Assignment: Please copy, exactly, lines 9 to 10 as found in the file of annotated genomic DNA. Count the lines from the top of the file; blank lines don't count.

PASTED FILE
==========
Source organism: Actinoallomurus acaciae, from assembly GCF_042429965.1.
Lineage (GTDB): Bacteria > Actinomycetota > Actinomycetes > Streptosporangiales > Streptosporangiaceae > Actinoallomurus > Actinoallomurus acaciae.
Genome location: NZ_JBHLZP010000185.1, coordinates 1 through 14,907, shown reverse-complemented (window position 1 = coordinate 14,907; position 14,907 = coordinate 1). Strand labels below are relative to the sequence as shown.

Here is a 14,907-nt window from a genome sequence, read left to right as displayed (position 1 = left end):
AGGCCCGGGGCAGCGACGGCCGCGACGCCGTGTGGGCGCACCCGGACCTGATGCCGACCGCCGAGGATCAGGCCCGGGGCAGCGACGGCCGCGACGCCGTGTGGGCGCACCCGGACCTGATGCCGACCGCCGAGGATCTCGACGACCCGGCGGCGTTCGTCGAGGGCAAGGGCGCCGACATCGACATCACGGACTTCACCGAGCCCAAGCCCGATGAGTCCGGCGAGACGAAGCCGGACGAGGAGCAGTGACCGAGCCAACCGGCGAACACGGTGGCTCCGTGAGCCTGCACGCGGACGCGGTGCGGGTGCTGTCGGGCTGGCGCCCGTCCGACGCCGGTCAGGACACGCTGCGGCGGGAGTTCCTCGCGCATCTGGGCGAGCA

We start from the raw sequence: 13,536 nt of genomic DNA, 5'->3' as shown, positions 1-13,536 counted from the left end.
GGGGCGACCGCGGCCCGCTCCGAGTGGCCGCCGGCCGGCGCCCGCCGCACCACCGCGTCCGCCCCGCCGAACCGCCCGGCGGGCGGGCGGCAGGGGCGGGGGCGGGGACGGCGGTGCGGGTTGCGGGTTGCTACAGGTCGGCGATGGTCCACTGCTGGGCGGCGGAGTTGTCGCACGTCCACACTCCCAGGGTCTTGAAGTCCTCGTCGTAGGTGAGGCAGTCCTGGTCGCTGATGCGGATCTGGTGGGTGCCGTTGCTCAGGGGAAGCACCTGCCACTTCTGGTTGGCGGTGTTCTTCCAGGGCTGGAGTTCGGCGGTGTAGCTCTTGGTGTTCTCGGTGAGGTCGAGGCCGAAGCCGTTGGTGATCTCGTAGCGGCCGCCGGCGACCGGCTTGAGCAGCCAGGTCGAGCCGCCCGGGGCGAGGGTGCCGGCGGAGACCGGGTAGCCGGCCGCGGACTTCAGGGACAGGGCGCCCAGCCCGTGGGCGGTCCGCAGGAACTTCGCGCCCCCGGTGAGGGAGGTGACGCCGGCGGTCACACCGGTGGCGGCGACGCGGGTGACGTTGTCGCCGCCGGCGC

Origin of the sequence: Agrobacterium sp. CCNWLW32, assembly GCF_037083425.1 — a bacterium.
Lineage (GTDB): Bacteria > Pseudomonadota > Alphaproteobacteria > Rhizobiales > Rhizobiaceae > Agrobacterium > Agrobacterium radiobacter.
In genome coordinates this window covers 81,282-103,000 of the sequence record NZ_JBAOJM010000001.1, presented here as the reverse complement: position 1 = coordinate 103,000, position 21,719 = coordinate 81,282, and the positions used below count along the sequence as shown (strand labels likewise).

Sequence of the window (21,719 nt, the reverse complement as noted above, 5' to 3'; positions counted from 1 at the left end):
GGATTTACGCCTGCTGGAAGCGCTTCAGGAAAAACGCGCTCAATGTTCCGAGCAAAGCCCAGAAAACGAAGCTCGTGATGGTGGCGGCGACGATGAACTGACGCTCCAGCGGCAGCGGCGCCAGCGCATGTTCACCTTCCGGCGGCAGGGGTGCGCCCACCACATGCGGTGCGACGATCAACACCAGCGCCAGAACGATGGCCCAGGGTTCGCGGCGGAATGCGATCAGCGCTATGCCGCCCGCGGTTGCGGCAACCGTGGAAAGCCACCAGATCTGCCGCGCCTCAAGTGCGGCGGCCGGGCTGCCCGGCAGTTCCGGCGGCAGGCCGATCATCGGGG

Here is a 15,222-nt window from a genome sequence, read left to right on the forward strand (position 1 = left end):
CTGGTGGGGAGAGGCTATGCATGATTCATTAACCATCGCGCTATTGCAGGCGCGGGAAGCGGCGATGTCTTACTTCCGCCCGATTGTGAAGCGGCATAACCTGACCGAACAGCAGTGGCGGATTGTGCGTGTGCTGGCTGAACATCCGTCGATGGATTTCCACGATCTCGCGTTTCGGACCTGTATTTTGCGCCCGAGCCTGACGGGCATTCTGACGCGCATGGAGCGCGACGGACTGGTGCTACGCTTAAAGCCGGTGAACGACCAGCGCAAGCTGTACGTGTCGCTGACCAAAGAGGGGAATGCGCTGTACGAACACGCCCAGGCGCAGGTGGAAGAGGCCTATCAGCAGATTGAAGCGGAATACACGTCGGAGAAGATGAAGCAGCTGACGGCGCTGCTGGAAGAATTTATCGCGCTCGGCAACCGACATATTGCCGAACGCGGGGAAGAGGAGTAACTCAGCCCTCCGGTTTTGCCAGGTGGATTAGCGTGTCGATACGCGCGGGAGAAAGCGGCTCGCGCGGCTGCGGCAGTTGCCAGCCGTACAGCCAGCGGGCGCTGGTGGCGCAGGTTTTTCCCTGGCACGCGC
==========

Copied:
Lineage (GTDB): Bacteria > Pseudomonadota > Alphaproteobacteria > Rhizobiales > Rhizobiaceae > Agrobacterium > Agrobacterium radiobacter.
In genome coordinates this window covers 81,282-103,000 of the sequence record NZ_JBAOJM010000001.1, presented here as the reverse complement: position 1 = coordinate 103,000, position 21,719 = coordinate 81,282, and the positions used below count along the sequence as shown (strand labels likewise).